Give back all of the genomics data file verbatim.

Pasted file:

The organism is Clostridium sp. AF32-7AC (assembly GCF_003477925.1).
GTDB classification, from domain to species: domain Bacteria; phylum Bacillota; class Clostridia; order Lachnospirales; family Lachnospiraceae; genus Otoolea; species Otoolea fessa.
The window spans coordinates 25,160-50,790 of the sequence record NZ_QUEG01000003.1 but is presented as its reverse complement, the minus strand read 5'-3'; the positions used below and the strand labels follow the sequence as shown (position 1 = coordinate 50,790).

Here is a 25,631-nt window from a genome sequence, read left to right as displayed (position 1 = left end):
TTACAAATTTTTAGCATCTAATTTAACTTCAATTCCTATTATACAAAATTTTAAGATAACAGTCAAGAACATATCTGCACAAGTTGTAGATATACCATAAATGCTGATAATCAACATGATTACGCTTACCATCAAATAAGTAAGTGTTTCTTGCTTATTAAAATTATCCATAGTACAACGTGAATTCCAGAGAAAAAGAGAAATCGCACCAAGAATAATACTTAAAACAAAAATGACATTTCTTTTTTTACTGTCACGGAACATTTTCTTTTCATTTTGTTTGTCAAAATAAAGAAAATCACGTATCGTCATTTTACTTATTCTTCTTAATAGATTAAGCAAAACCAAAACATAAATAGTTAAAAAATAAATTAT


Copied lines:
The organism is Clostridium sp. AF32-7AC (assembly GCF_003477925.1).
GTDB classification, from domain to species: domain Bacteria; phylum Bacillota; class Clostridia; order Lachnospirales; family Lachnospiraceae; genus Otoolea; species Otoolea fessa.
The window spans coordinates 25,160-50,790 of the sequence record NZ_QUEG01000003.1 but is presented as its reverse complement, the minus strand read 5'-3'; the positions used below and the strand labels follow the sequence as shown (position 1 = coordinate 50,790).

Here is a 25,631-nt window from a genome sequence, read left to right as displayed (position 1 = left end):
TTACAAATTTTTAGCATCTAATTTAACTTCAATTCCTATTATACAAAATTTTAAGATAACAGTCAAGAACATATCTGCACAAGTTGTAGATATACCATAAATGCTGATAATCAACATGATTACGCTTACCATCAAATAAGTAAGTGTTTCTTGCTTATTAAAATTATCCATAGTACAACGTGAATTCCAGAGAAAAAGAGAAATCGCACCAAGAATAATACTTAAAACAAAAATGACATTTCTTTTTTTACTGTCACGGAACATTTTCTTTTCATTTTGTTTGTCAAAATAAAGAAAATCACGTATCGTCATTTTACTTATTCTTCTTAATAGATTAAGCAAAACCAAAACATAAATAGTTAAAAAATAAATTAT